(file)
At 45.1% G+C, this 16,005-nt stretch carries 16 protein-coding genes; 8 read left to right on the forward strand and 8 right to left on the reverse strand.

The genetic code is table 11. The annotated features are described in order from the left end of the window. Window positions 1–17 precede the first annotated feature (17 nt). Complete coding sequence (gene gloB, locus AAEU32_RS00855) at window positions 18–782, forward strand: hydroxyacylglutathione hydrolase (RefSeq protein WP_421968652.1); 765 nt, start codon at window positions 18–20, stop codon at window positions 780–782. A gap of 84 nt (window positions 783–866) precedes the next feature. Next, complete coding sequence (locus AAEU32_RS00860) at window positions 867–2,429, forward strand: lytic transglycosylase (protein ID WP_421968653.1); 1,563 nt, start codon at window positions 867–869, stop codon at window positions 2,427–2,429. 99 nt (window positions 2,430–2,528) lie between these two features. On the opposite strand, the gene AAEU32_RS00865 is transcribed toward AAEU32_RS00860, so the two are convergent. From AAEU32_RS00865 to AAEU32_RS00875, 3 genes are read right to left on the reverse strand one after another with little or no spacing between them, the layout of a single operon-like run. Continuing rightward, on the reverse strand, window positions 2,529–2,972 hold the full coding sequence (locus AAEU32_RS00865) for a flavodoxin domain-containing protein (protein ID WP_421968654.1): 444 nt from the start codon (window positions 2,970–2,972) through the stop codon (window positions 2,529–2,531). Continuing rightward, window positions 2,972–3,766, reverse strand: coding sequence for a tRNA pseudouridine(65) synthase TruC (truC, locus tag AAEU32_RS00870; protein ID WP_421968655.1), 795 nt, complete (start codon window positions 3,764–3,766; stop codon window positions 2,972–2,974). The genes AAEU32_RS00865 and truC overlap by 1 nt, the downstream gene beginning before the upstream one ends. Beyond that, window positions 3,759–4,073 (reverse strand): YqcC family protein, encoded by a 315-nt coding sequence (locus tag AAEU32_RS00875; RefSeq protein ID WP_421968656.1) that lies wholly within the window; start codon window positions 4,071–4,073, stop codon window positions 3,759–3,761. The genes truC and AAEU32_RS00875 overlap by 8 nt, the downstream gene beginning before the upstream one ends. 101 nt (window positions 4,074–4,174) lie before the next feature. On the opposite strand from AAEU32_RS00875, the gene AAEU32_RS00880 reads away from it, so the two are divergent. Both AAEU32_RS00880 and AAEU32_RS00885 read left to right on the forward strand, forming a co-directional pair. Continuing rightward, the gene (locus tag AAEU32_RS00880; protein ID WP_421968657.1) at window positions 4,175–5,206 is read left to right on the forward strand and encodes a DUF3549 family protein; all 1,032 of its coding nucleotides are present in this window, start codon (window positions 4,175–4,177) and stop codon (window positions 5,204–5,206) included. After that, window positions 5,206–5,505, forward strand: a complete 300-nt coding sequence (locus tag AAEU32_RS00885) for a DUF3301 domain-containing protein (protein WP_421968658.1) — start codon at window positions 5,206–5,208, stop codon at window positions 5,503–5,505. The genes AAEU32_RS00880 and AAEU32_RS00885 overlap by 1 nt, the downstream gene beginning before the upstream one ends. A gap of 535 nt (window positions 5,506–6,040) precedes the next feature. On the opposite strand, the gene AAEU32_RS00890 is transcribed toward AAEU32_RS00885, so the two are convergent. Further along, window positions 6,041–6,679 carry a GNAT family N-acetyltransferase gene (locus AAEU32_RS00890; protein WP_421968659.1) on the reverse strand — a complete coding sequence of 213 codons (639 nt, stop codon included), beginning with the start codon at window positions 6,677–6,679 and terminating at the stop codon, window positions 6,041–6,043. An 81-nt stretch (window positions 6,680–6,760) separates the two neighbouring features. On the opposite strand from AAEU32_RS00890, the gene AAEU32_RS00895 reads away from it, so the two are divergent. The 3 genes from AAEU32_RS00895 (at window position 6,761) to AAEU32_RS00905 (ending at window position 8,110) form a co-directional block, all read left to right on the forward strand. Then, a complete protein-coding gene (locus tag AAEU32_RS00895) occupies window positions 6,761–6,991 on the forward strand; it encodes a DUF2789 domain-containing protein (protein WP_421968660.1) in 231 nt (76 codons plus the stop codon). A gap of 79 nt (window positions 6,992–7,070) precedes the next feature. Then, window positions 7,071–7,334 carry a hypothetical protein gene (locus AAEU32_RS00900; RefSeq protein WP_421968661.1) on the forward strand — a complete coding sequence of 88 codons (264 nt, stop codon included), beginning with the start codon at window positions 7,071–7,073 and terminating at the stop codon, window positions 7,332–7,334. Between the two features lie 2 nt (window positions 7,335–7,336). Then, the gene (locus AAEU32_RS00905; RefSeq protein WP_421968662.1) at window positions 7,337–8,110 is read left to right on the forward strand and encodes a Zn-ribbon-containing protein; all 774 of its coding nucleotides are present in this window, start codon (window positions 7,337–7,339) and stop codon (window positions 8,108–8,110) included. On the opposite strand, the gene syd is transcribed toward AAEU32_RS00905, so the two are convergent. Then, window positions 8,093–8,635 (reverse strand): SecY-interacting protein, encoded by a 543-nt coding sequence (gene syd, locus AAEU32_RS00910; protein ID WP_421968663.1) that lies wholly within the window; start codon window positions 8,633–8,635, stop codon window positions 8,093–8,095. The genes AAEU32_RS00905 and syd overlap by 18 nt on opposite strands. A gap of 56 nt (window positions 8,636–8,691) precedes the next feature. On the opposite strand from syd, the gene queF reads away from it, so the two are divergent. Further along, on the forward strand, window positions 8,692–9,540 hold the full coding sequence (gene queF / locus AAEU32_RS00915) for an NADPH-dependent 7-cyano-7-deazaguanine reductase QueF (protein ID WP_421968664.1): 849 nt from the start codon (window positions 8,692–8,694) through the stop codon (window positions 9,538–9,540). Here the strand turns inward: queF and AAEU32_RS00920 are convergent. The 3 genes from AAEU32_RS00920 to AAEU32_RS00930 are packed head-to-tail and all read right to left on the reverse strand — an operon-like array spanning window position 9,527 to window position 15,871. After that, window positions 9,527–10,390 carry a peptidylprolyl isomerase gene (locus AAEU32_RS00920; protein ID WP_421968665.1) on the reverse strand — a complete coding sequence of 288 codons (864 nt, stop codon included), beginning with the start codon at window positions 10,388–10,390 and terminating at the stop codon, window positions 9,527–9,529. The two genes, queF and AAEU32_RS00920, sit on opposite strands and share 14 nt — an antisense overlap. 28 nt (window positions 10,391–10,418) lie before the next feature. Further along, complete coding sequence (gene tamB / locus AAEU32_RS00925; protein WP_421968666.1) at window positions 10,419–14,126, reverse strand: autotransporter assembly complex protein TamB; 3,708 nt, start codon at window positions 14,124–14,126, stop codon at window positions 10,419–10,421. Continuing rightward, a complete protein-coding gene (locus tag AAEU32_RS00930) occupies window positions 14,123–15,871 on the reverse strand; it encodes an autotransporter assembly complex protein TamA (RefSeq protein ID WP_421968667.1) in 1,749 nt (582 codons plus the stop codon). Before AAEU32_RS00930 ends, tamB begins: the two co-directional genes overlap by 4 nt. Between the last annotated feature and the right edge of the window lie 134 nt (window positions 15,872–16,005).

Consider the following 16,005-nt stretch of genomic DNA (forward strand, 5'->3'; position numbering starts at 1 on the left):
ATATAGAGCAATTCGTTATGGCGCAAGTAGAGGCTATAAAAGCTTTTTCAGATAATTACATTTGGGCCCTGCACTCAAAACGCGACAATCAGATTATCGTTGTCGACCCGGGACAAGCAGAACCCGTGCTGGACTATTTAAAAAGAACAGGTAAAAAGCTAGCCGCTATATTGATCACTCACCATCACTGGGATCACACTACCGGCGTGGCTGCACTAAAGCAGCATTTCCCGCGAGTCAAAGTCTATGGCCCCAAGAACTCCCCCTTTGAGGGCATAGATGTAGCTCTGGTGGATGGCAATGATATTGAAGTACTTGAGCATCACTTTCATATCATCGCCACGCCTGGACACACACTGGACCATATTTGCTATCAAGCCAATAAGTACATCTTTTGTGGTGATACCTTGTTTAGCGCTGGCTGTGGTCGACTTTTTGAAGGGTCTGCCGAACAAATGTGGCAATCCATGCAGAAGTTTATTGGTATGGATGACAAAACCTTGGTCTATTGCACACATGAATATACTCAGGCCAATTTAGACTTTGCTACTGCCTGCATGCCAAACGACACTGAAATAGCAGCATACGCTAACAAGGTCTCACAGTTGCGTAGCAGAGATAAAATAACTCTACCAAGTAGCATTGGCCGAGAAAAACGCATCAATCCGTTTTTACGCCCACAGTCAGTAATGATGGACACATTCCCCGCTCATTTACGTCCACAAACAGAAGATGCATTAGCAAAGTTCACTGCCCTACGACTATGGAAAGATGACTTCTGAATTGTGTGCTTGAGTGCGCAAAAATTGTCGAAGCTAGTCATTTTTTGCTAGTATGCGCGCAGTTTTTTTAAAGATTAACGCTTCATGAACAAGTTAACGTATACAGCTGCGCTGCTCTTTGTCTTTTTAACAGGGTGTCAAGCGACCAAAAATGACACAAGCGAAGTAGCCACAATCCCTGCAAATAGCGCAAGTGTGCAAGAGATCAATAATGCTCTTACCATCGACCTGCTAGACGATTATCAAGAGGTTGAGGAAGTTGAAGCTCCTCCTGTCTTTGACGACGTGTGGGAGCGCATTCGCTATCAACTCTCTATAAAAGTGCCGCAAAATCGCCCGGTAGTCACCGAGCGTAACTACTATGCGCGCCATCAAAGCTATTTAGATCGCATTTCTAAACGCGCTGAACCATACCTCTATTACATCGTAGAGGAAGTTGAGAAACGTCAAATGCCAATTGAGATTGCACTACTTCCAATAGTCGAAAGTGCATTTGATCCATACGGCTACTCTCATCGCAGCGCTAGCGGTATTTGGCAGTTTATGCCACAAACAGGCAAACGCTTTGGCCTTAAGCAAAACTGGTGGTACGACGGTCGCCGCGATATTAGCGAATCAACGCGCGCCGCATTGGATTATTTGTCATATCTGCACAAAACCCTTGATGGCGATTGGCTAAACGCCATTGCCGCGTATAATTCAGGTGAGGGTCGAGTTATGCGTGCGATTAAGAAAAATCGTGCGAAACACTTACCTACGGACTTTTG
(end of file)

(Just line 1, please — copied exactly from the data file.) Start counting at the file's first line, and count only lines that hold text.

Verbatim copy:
At 45.1% G+C, this 16,005-nt stretch carries 16 protein-coding genes; 8 read left to right on the forward strand and 8 right to left on the reverse strand.